Even At 321,000 Jobs a Month, It Will Be Nearly Two Years Before the Economy Looks Like 2007

Dramatically falling employment in the Great Recession and its aftermath has left us with a jobs shortfall of 5.8 million—that’s the amount of jobs needed to keep up with growth in the potential labor force. Each year, the population keeps growing, and along with it, the number of people who could be working. To get back to the same labor market we had in 2007, we need to not only make up the jobs we lost, but gain enough jobs to account for this growth.

The chart below projects out the potential labor force into the future. We ran a variety of scenarios to determine how many jobs we would need to create each month to catch up to that line. The reality is that at November’s pace of job growth—which was an above average month—it will take until October 2016 to hit the employment level needed to return the economy to the labor market health that prevailed in 2007.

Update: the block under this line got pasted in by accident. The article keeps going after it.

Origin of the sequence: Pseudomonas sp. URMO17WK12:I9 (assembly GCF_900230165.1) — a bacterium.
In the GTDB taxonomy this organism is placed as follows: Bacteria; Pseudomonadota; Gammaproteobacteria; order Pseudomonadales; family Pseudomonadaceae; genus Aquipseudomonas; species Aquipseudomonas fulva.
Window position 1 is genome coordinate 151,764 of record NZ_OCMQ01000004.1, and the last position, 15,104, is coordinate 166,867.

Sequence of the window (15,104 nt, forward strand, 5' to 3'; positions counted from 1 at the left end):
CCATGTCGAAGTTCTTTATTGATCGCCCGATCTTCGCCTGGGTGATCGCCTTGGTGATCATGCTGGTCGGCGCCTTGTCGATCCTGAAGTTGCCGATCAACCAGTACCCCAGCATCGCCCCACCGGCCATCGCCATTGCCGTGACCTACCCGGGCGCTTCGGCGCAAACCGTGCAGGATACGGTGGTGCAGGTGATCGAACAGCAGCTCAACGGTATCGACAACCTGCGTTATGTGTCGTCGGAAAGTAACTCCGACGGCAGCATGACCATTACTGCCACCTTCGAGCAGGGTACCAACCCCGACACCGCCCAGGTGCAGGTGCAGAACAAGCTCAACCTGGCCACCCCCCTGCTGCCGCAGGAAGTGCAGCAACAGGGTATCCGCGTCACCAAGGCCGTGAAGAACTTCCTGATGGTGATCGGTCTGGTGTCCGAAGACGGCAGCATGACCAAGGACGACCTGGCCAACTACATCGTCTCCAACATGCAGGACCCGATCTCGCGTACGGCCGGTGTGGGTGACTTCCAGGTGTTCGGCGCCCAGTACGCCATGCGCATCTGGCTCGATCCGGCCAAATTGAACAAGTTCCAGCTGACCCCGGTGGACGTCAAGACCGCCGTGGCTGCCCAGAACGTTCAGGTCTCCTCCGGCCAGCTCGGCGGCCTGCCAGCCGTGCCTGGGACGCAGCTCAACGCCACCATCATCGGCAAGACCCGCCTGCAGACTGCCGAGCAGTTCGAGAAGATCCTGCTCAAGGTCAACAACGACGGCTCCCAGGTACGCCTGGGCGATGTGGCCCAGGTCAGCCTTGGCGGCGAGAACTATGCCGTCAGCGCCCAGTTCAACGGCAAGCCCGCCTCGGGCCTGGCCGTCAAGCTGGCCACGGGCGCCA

Yes, the jobs growth last month is good news, and I’m optimistic that we will continue to see job growth that strong or stronger in the upcoming months. But, it’s also higher than we’ve seen lately and could get revised downward next month. If we were to take the average monthly job growth over the last six months, we wouldn’t return to pre-recession labor market health until July 2017.

On the other hand, if we want to return to the labor market health that prevailed in 2007 much sooner, say, by creating 450,000 jobs per month, we would get there in March 2016. So, yes, 321,000 is a nice surprise, however, between the jobs gap and the sluggish wage growth, it is clear that we are fall from a full recovery.

  • benleet

    The age 25 to 54 employment to population ratio dropped from about 80% to 75% between 2008 and 2010, and now we are 40% back to 77%. The 80% level was a little above the 20 year average level for 1988 to 2008. Call it a 40% recovery after almost 5 and a half years. Just projecting the slope of the curve says about 6 to 8 years before we approach 80% again. The CBO projects the “potential” workforce in your model. It may be an optimistic model, that is, the potential number of willing workers may be greater. In April 2001 the ratio was 81.9%. Why not aim for the same ratio as then? Then full recovery is further out.